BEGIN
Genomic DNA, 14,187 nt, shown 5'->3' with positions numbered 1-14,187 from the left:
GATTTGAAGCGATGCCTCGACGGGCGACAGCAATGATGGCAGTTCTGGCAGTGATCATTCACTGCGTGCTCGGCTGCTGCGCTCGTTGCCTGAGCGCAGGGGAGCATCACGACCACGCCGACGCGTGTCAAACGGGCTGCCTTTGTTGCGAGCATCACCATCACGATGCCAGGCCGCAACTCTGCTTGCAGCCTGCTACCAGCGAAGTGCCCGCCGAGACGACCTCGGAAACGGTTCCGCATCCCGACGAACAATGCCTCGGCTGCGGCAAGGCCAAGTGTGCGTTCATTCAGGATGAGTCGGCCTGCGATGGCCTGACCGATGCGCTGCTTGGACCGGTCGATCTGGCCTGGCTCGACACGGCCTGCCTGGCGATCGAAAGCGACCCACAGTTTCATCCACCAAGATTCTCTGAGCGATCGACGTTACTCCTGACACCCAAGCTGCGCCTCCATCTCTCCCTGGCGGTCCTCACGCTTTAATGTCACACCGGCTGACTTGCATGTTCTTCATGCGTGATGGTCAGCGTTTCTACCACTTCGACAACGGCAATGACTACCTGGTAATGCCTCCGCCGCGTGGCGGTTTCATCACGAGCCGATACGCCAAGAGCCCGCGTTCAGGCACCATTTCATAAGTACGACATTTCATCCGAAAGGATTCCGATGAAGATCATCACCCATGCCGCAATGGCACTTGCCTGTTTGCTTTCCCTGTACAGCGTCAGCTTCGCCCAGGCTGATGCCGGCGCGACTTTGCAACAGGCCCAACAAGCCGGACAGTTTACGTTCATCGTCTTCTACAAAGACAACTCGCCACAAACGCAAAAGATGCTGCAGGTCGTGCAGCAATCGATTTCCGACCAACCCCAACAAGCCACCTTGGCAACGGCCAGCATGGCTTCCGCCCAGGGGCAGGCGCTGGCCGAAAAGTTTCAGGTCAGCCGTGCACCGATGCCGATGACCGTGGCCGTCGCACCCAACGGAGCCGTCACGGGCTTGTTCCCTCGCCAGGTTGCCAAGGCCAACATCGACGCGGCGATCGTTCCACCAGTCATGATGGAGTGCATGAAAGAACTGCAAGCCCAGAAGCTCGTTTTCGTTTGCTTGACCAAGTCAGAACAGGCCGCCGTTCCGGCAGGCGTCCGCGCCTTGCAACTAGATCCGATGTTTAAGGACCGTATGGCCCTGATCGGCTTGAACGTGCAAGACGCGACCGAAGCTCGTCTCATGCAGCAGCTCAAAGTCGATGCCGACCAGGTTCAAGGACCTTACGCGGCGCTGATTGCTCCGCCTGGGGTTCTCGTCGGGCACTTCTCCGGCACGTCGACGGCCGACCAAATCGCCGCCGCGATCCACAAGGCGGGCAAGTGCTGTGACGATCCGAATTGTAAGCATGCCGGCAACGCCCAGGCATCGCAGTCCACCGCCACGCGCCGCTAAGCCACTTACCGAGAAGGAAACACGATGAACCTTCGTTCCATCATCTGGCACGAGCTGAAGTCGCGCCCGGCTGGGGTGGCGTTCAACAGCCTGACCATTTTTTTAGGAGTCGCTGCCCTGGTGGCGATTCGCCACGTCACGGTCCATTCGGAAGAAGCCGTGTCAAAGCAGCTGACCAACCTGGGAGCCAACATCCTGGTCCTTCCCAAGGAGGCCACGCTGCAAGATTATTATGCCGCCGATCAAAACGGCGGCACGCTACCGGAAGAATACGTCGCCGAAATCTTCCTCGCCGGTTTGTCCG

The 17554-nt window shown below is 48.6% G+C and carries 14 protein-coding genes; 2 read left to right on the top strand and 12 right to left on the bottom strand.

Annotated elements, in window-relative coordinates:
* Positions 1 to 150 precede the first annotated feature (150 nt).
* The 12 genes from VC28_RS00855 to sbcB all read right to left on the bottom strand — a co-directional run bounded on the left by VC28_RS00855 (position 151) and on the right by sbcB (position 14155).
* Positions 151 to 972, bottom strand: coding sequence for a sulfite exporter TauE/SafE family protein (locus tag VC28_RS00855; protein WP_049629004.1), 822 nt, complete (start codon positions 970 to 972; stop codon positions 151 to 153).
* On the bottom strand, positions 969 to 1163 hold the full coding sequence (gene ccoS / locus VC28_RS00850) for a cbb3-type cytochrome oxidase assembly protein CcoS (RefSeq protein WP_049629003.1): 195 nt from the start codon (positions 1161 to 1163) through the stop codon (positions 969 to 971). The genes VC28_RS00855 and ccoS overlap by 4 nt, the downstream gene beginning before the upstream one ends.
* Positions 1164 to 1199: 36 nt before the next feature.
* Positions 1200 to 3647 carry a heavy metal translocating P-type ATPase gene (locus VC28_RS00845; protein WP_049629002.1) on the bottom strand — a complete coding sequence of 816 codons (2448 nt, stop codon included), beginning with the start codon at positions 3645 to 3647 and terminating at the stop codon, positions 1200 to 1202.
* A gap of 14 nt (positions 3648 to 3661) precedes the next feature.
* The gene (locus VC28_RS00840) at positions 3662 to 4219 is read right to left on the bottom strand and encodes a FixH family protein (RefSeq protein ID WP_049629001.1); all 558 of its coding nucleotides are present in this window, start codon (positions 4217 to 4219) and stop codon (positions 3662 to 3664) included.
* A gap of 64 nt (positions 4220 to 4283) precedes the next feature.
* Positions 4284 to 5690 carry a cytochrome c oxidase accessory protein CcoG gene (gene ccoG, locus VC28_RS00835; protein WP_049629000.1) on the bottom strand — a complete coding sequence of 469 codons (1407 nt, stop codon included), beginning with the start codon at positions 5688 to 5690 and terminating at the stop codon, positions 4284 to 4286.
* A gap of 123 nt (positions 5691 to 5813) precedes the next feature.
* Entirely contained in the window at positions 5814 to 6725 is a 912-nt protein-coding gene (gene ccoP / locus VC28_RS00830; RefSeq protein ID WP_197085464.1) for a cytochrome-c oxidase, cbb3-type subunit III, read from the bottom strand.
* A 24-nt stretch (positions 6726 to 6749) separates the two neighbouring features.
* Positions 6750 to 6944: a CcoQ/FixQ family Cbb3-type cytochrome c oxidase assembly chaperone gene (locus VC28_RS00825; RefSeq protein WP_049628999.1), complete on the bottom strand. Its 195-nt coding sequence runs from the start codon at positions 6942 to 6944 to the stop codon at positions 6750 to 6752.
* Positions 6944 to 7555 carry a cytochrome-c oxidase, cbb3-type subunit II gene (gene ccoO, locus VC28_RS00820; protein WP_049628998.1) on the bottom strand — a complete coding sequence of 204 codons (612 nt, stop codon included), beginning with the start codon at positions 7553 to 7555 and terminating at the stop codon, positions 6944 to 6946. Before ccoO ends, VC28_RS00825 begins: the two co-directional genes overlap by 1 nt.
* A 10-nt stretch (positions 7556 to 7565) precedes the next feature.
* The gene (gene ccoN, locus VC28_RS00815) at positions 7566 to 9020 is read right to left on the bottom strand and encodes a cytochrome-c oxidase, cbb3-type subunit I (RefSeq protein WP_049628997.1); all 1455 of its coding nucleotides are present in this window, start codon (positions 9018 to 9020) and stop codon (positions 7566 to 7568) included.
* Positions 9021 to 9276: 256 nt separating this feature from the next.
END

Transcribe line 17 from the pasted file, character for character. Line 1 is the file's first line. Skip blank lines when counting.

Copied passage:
* A 24-nt stretch (positions 6726 to 6749) separates the two neighbouring features.